The steady spread and improvement of American football in Japan in the 1970s attracted heightened public interest. The Japan Bowl, NCAA East and West All-Star Game was inaugurated in 1976 to commemorate American Revolution Bicentennial. While American football began to appear in advertisements, products, and movies along with regular broadcasting of NFL and NCAA matches, this period also marked the launch of specialized magazines and weekly football comic books.
Restructuring And The New Era
During the 1980s club teams comprised of graduate players and many corporate teams formed as the Japanese economy grew. A Collegiate American Football Federation consisting of eight districts was established in 1980 and the National Football Association (NFA) was established in 1985.
Koshien Bowl tournament time
Team Japan takes the field during the 2016 WUC American Football
At the outset, College Champions one after another continued to take the Rice Bowl title. Following the establishment of the X-League in 1996, however, corporate or club teams with their throng of experienced and proficient players started to dominate. In 2003, after their 20th match, they managed to even up the record to a 10-10 tie. Since then, in the past fifteen games up to the tournament held in January 2018, college teams have suffered 9 consecutive defeats, with only 2 wins and 13 losses. Nevertheless, the college teams’ fighting spirit and solid performance continues to draw much fanfare every year.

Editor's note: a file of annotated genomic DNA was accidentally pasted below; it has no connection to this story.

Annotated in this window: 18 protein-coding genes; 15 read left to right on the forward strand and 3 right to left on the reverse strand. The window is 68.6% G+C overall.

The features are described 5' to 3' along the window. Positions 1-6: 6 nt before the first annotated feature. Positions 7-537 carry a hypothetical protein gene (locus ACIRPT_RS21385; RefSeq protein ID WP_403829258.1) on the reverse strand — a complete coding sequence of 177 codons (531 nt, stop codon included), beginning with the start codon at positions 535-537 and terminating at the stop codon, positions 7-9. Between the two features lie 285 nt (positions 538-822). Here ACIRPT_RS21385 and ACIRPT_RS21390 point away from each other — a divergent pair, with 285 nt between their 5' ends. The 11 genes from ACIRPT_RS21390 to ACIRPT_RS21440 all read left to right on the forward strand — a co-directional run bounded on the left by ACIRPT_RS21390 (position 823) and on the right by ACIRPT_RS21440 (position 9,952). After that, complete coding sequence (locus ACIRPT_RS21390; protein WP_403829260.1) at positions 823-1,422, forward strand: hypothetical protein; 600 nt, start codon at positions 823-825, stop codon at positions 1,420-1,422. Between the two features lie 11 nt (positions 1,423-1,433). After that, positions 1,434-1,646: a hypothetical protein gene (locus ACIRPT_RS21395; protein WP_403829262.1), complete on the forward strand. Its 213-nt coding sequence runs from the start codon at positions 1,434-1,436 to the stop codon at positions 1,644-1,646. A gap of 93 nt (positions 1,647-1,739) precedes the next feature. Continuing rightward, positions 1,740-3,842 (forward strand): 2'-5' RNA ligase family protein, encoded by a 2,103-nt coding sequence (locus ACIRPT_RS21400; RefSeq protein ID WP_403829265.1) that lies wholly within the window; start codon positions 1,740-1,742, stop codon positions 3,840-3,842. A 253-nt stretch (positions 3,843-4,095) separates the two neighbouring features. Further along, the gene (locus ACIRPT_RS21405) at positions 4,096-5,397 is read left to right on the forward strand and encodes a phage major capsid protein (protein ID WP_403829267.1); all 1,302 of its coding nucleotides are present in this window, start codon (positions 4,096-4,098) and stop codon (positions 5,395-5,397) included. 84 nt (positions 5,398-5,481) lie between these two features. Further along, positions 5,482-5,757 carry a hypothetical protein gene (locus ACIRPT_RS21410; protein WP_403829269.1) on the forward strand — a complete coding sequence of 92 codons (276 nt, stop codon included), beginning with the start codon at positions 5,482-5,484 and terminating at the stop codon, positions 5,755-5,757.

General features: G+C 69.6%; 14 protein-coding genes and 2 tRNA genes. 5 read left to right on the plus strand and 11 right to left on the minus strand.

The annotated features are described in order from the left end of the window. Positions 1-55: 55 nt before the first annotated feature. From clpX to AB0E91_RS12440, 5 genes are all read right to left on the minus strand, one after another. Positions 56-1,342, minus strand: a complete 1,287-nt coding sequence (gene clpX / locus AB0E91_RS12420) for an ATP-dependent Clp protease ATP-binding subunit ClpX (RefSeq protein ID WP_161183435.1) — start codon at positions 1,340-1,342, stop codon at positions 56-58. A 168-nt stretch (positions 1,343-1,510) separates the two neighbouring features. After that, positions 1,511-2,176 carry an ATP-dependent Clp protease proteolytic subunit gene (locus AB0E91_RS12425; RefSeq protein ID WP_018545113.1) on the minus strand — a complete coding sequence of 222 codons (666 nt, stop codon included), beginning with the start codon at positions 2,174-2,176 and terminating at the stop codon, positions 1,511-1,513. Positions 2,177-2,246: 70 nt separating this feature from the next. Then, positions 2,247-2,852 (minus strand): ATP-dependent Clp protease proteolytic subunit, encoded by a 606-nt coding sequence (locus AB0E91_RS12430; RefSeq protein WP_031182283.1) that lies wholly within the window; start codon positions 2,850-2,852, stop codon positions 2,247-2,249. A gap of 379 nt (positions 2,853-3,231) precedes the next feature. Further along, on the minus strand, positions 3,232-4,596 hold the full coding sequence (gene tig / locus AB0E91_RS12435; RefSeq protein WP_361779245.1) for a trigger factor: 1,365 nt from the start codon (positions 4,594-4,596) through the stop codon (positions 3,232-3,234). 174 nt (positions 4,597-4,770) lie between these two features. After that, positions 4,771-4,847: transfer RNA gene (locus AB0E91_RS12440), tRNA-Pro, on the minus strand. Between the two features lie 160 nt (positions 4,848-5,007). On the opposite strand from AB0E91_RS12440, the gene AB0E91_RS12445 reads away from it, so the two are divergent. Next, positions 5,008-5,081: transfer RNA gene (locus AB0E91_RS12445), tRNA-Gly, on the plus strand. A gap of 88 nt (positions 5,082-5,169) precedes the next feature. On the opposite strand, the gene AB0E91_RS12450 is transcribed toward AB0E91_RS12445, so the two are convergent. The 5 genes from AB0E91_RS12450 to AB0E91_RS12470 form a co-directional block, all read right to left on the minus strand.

The popularization of American Football during these years has to take into account the over 200 university teams competing in the Japan American Football Association in 1989, with the Association growing further to 237 member universities in 1998. These remarkable developments over the last few years mark a veritable dawn of a new era for American football that accompanies its worldwide expansion.
Japan joins the sports’ international movement afoot with FISU and the IFAF
Japan on the run against the USA in the 2016 WUC American Football
The World Championship of American Football has been held every four years since the year after the establishment of the International Federation of American Football (IFAF) in 1999. Japan took two consecutive titles in the first two editions of the tournament. Japan also came second, third, and second in the past three tournaments respectively, ranking second internationally after the United States.
It was in 2014 that FISU launched the World University American Football Championship with Japan finishing in second place in the first edition of this tournament, which took place in Sweden. In 2018, Japan is looking for that first elusive title and came into the 2018 tournament as the second-highest ranked university country team in the world. Japan’s stiffest competition should come against the three-time defending world university champions Mexico and the USA in this year’s five-team tournament.